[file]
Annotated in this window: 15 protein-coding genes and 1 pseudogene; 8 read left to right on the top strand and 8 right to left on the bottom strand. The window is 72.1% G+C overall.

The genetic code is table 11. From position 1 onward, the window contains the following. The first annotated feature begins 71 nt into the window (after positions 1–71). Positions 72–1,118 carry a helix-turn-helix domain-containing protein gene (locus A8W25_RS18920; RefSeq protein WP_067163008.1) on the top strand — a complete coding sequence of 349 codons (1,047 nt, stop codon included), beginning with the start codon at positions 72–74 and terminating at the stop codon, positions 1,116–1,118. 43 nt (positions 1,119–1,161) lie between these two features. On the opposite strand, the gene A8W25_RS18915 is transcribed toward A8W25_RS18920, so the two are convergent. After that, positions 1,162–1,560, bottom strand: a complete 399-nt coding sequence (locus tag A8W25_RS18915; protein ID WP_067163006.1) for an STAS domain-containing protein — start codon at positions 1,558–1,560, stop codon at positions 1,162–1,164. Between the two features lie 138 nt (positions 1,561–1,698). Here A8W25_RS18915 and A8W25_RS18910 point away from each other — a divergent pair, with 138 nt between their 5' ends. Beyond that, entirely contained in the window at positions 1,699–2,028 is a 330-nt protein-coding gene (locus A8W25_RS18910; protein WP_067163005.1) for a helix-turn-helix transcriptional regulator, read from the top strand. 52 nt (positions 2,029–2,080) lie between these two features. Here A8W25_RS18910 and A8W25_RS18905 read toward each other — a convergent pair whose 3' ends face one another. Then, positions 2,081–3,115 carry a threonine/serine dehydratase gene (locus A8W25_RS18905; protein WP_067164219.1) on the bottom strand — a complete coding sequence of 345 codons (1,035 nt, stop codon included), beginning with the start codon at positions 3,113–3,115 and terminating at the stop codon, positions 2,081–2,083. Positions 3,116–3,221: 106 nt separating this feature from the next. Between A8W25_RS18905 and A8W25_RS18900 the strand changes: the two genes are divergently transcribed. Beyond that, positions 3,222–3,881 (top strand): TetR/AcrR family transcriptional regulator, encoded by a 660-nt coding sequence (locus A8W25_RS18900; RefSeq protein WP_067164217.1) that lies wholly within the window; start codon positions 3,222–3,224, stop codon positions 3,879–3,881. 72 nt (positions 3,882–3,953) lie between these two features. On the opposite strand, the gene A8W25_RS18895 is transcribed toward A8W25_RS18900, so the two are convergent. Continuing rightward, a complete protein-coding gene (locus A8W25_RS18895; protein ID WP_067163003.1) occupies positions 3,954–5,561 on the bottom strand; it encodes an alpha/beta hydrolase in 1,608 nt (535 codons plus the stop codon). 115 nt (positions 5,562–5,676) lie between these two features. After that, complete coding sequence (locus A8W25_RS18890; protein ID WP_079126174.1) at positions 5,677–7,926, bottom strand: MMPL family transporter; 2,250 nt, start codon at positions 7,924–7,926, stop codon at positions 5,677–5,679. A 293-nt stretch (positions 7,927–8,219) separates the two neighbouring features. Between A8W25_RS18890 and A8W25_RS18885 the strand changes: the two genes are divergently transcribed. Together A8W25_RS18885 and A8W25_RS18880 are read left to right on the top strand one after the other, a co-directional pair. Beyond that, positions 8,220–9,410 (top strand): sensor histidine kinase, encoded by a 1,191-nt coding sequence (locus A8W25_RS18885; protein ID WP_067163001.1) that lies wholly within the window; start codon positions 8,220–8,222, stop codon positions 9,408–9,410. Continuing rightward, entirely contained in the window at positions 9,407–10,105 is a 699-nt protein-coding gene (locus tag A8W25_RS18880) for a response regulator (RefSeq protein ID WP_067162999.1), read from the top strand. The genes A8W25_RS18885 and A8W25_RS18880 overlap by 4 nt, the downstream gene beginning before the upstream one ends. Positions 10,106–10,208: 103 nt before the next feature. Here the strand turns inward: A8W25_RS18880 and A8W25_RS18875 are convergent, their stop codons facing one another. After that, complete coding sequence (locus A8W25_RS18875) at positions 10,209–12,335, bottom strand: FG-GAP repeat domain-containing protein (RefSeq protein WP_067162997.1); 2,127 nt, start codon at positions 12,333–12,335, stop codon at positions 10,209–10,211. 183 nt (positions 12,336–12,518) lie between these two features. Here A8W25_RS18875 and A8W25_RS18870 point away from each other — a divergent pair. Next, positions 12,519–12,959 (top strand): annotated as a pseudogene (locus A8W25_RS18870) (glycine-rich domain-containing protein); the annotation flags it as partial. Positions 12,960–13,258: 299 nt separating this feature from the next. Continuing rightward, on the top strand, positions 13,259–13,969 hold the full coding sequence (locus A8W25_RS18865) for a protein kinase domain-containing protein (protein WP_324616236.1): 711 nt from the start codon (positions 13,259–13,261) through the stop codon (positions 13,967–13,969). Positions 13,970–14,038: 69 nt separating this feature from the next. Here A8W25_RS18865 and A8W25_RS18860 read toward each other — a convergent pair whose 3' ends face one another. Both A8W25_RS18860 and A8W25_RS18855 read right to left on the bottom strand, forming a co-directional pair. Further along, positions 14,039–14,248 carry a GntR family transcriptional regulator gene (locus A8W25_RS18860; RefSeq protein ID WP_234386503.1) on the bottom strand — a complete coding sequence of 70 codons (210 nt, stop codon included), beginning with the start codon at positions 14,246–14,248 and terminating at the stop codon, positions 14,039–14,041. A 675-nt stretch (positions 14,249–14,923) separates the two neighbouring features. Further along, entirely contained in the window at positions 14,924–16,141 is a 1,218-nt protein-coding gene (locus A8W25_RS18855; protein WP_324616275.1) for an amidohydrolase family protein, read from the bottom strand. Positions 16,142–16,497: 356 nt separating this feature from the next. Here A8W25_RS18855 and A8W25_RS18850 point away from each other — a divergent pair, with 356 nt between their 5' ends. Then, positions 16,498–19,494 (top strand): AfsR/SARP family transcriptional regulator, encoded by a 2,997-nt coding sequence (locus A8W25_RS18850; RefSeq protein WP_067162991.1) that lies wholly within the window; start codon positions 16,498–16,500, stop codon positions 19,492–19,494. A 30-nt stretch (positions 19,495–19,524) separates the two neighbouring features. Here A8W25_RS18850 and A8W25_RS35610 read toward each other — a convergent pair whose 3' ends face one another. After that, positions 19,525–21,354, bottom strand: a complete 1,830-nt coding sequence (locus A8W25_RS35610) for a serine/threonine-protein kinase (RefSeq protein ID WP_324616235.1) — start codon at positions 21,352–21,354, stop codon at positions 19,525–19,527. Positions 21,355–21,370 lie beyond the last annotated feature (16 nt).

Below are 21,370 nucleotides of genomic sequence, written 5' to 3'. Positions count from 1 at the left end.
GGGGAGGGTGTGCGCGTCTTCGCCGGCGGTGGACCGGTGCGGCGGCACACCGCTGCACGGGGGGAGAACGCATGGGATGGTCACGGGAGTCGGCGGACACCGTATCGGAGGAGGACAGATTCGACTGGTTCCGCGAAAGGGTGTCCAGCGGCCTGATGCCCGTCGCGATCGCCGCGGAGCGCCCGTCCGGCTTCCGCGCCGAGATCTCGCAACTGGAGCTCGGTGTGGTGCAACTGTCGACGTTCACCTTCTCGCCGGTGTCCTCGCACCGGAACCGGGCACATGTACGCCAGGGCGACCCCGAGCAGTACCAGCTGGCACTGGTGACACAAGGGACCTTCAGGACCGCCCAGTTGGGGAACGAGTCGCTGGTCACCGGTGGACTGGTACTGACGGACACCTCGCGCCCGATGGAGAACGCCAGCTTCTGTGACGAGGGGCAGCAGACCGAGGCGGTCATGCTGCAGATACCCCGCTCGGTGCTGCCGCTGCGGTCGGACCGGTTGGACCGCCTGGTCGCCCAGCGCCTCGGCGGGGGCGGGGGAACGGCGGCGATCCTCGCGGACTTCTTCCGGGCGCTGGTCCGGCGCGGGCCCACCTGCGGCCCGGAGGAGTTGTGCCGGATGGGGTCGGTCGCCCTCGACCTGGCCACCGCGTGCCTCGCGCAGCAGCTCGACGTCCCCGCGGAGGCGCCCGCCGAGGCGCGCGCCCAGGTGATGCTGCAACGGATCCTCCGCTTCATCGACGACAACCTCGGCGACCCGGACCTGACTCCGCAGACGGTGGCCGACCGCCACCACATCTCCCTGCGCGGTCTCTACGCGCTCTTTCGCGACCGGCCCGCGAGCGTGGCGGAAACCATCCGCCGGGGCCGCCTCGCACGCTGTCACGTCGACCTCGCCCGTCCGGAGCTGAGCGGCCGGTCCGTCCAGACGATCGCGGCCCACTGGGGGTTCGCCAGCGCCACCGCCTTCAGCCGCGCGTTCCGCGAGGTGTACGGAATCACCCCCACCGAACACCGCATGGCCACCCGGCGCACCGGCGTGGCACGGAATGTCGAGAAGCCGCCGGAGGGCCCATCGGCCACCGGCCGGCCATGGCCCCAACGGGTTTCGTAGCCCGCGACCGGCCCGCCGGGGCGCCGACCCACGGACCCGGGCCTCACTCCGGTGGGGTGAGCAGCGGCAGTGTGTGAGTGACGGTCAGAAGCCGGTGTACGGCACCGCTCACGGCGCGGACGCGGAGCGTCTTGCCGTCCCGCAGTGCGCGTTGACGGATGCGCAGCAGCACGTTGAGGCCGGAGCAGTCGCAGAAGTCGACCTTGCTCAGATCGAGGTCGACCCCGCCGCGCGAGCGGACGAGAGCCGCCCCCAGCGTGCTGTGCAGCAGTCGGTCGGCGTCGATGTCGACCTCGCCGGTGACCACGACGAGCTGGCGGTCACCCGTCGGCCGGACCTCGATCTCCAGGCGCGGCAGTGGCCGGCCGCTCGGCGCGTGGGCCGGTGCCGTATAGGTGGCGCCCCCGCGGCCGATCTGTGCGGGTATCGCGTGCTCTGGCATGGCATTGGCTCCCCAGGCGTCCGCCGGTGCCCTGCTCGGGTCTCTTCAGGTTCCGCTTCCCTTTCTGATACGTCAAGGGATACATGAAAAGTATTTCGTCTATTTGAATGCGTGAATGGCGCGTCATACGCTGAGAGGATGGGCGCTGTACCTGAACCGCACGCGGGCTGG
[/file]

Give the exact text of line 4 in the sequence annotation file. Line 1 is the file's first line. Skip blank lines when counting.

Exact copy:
GGGGAGGGTGTGCGCGTCTTCGCCGGCGGTGGACCGGTGCGGCGGCACACCGCTGCACGGGGGGAGAACGCATGGGATGGTCACGGGAGTCGGCGGACACCGTATCGGAGGAGGACAGATTCGACTGGTTCCGCGAAAGGGTGTCCAGCGGCCTGATGCCCGTCGCGATCGCCGCGGAGCGCCCGTCCGGCTTCCGCGCCGAGATCTCGCAACTGGAGCTCGGTGTGGTGCAACTGTCGACGTTCACCTTCTCGCCGGTGTCCTCGCACCGGAACCGGGCACATGTACGCCAGGGCGACCCCGAGCAGTACCAGCTGGCACTGGTGACACAAGGGACCTTCAGGACCGCCCAGTTGGGGAACGAGTCGCTGGTCACCGGTGGACTGGTACTGACGGACACCTCGCGCCCGATGGAGAACGCCAGCTTCTGTGACGAGGGGCAGCAGACCGAGGCGGTCATGCTGCAGATACCCCGCTCGGTGCTGCCGCTGCGGTCGGACCGGTTGGACCGCCTGGTCGCCCAGCGCCTCGGCGGGGGCGGGGGAACGGCGGCGATCCTCGCGGACTTCTTCCGGGCGCTGGTCCGGCGCGGGCCCACCTGCGGCCCGGAGGAGTTGTGCCGGATGGGGTCGGTCGCCCTCGACCTGGCCACCGCGTGCCTCGCGCAGCAGCTCGACGTCCCCGCGGAGGCGCCCGCCGAGGCGCGCGCCCAGGTGATGCTGCAACGGATCCTCCGCTTCATCGACGACAACCTCGGCGACCCGGACCTGACTCCGCAGACGGTGGCCGACCGCCACCACATCTCCCTGCGCGGTCTCTACGCGCTCTTTCGCGACCGGCCCGCGAGCGTGGCGGAAACCATCCGCCGGGGCCGCCTCGCACGCTGTCACGTCGACCTCGCCCGTCCGGAGCTGAGCGGCCGGTCCGTCCAGACGATCGCGGCCCACTGGGGGTTCGCCAGCGCCACCGCCTTCAGCCGCGCGTTCCGCGAGGTGTACGGAATCACCCCCACCGAACACCGCATGGCCACCCGGCGCACCGGCGTGGCACGGAATGTCGAGAAGCCGCCGGAGGGCCCATCGGCCACCGGCCGGCCATGGCCCCAACGGGTTTCGTAGCCCGCGACCGGCCCGCCGGGGCGCCGACCCACGGACCCGGGCCTCACTCCGGTGGGGTGAGCAGCGGCAGTGTGTGAGTGACGGTCAGAAGCCGGTGTACGGCACCGCTCACGGCGCGGACGCGGAGCGTCTTGCCGTCCCGCAGTGCGCGTTGACGGATGCGCAGCAGCACGTTGAGGCCGGAGCAGTCGCAGAAGTCGACCTTGCTCAGATCGAGGTCGACCCCGCCGCGCGAGCGGACGAGAGCCGCCCCCAGCGTGCTGTGCAGCAGTCGGTCGGCGTCGATGTCGACCTCGCCGGTGACCACGACGAGCTGGCGGTCACCCGTCGGCCGGACCTCGATCTCCAGGCGCGGCAGTGGCCGGCCGCTCGGCGCGTGGGCCGGTGCCGTATAGGTGGCGCCCCCGCGGCCGATCTGTGCGGGTATCGCGTGCTCTGGCATGGCATTGGCTCCCCAGGCGTCCGCCGGTGCCCTGCTCGGGTCTCTTCAGGTTCCGCTTCCCTTTCTGATACGTCAAGGGATACATGAAAAGTATTTCGTCTATTTGAATGCGTGAATGGCGCGTCATACGCTGAGAGGATGGGCGCTGTACCTGAACCGCACGCGGGCTGG